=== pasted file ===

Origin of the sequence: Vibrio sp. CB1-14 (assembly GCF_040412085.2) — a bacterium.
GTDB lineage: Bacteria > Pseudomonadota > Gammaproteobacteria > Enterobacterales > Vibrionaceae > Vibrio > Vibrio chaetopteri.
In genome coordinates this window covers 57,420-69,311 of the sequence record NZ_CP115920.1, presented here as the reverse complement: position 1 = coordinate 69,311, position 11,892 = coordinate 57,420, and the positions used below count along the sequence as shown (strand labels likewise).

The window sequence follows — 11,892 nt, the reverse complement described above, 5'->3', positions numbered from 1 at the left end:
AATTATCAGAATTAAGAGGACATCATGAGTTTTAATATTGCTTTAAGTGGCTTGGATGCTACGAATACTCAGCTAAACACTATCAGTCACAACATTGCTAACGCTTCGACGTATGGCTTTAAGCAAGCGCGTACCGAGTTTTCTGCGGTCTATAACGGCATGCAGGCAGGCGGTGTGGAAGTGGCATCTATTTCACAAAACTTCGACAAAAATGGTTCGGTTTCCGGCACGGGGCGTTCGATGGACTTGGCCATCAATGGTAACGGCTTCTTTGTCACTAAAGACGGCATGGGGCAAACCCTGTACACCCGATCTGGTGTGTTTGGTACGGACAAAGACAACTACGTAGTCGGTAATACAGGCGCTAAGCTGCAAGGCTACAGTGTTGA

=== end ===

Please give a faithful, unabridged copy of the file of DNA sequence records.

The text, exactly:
Origin of the sequence: Vibrio sp. CB1-14 (assembly GCF_040412085.2) — a bacterium.
GTDB lineage: Bacteria > Pseudomonadota > Gammaproteobacteria > Enterobacterales > Vibrionaceae > Vibrio > Vibrio chaetopteri.
In genome coordinates this window covers 57,420-69,311 of the sequence record NZ_CP115920.1, presented here as the reverse complement: position 1 = coordinate 69,311, position 11,892 = coordinate 57,420, and the positions used below count along the sequence as shown (strand labels likewise).

The window sequence follows — 11,892 nt, the reverse complement described above, 5'->3', positions numbered from 1 at the left end:
AATTATCAGAATTAAGAGGACATCATGAGTTTTAATATTGCTTTAAGTGGCTTGGATGCTACGAATACTCAGCTAAACACTATCAGTCACAACATTGCTAACGCTTCGACGTATGGCTTTAAGCAAGCGCGTACCGAGTTTTCTGCGGTCTATAACGGCATGCAGGCAGGCGGTGTGGAAGTGGCATCTATTTCACAAAACTTCGACAAAAATGGTTCGGTTTCCGGCACGGGGCGTTCGATGGACTTGGCCATCAATGGTAACGGCTTCTTTGTCACTAAAGACGGCATGGGGCAAACCCTGTACACCCGATCTGGTGTGTTTGGTACGGACAAAGACAACTACGTAGTCGGTAATACAGGCGCTAAGCTGCAAGGCTACAGTGTTGA